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Bill would give charters a say in override elections

A bill introduced Monday would give charter schools a greater voice in planning of tax override ballot measures proposed by their districts.

House Bill 14-1314, which — significantly — has bipartisan sponsorship, would require school districts to include charters in the planning for ballot measures that propose raising taxes to meet operating expenses. In additional to a variety of other requirements, if a district decided not include a charter in a ballot proposal, it would have to provide reasons in writing to the charter. The bill also would authorize districts to propose ballot measures just for charter schools. (Read the bill text here.)

A law passed several years ago requires similar consultation with charters on district bond proposals.

There are other charter finance bills floating around this session, although they deal with charter facilities costs. (See the Education Bill Tracker for information on House Bill 14-1187 and Senate Bill 14-139.)

There’s also money for charter facilities in House Bill 14-1292, the Student Success Act, the “big bill” that’s on hold pending release next week of updated state revenue forecasts. (See this story on all that details on that bill and this year’s school finance battle.)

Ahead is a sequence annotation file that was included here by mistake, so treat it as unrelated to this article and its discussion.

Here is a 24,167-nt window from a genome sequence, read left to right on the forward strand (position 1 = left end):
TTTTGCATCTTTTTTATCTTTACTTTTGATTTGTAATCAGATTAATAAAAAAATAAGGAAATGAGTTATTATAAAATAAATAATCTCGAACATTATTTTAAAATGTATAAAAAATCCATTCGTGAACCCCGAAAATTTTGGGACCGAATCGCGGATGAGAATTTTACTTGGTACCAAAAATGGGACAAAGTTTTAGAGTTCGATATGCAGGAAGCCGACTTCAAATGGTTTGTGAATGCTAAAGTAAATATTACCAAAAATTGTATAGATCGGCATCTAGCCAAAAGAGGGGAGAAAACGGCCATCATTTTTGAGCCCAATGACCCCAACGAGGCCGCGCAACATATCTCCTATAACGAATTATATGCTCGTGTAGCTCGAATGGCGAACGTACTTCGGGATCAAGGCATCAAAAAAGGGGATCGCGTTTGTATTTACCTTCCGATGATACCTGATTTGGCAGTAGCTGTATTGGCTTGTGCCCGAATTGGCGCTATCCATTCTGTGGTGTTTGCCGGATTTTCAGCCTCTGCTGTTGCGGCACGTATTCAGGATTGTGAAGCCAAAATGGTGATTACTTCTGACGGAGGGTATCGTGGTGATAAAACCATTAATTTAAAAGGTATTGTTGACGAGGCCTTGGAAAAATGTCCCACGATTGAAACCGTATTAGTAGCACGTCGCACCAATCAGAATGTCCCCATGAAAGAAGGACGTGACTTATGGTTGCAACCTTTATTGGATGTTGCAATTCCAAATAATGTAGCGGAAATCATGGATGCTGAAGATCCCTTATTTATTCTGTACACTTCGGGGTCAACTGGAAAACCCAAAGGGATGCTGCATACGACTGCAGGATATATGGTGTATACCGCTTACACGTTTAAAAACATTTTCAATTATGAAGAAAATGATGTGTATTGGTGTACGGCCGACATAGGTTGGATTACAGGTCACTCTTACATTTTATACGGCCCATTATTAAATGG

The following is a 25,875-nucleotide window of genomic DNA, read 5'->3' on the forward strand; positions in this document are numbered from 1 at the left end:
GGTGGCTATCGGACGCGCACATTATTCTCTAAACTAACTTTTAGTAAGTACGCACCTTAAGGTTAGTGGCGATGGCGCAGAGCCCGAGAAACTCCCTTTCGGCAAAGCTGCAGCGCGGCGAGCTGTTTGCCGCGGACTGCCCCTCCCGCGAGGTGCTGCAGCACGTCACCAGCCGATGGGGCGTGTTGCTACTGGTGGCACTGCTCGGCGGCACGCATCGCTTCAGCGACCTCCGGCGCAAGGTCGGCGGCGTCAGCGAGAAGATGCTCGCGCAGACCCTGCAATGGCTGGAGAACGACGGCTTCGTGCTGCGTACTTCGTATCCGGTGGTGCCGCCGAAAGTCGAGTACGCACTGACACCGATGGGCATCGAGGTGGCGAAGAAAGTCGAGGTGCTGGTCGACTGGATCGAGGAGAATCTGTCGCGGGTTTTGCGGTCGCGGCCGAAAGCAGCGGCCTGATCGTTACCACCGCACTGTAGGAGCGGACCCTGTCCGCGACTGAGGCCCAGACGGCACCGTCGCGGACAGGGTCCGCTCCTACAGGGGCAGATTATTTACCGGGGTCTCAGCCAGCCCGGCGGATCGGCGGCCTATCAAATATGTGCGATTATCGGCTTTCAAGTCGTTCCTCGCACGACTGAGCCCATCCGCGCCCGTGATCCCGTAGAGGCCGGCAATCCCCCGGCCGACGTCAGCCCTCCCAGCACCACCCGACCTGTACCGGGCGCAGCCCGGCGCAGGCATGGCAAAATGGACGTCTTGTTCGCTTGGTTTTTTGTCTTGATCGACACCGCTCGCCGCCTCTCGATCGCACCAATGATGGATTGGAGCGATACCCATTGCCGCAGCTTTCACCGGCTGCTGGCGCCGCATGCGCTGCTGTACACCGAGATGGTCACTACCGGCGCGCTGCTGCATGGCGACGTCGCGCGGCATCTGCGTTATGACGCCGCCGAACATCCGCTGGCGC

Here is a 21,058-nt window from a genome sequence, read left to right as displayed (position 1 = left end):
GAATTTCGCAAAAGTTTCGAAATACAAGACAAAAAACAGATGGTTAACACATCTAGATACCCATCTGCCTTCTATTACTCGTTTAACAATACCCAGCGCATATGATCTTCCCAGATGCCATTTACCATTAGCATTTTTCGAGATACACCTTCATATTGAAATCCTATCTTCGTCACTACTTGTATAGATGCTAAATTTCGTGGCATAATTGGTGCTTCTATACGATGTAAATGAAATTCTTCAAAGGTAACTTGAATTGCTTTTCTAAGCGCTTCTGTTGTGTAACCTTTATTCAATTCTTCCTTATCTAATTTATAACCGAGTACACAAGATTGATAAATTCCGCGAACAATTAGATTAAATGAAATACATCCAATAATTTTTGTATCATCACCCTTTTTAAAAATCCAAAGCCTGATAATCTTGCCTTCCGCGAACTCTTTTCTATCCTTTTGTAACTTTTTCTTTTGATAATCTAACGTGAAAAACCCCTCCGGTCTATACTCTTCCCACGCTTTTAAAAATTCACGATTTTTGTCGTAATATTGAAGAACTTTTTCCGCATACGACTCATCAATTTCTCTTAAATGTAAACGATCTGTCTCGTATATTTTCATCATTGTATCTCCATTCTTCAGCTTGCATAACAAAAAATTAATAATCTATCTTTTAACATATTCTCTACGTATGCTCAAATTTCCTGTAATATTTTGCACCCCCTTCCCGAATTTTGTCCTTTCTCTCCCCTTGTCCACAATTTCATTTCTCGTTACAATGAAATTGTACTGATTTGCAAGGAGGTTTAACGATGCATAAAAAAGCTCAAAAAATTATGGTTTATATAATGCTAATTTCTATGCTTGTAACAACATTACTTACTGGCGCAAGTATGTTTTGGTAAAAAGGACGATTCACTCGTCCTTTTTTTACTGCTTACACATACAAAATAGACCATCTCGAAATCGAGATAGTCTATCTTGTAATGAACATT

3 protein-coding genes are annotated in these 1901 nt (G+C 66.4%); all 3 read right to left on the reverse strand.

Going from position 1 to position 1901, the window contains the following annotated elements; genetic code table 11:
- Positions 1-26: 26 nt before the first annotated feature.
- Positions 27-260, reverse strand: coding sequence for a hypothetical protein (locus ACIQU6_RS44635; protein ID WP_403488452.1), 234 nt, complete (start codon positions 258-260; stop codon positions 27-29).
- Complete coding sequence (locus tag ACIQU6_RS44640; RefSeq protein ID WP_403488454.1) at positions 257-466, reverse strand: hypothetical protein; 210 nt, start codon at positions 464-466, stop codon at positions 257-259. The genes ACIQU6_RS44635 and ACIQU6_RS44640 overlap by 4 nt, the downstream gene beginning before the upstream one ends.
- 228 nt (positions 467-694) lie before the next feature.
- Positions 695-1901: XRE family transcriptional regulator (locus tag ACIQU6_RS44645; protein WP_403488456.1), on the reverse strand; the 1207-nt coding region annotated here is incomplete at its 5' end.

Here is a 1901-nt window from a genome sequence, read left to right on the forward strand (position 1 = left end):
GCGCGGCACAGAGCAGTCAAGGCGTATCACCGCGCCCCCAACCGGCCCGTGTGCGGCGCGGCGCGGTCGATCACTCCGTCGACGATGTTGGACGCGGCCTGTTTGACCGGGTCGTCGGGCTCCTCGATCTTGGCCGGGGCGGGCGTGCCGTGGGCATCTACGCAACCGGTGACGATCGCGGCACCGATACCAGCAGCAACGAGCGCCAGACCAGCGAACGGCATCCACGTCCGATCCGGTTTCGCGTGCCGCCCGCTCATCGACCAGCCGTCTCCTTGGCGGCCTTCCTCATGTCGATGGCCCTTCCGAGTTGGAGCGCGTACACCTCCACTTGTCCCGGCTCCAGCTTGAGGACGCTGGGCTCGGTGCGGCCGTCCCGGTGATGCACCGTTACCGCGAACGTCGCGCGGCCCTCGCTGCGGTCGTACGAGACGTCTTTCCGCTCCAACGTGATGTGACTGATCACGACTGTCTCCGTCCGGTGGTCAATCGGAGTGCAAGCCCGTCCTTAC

In other developments Monday, the Senate Judiciary Committee gave 5-0 approval to House Bill 14-1152, which would set deadlines for government agencies to erase video recordings taken by “passive” surveillance cameras. (Thinks of cameras mounted on ceilings that record video continuously, or cameras on parking lot light poles.)

The bill would apply to local governments, including school districts. But districts contacted by Chalkbeat Colorado – and the Colorado School Safety Resource Center – indicated the bill wouldn’t have much effect on schools.

That’s because cameras have limited data storage capacity, and new video is recorded over old video after a relatively short period of time. For instance, the Denver Public Schools keeps 30 days’ worth of video, and because of overwriting video generally isn’t kept more than 120 days, according to spokeswoman Kristy Armstrong. DPS has about 2,500 such cameras, she said.

Read the text of HB 14-1152, as amended by the House, here, and see the updated bill summary here.

Also Monday, the House gave final approval to Senate Bill 14-112, which would give he legislature oversight over cash grants awarded by the Building Excellent Schools Today construction program. The bill basically means that the General Assembly could set a ceiling on the amount of cash grants awarded annually. The measure, which now goes to Gov. John Hickenlooper, is one of several bills floating around this year that propose to tweak the BEST program.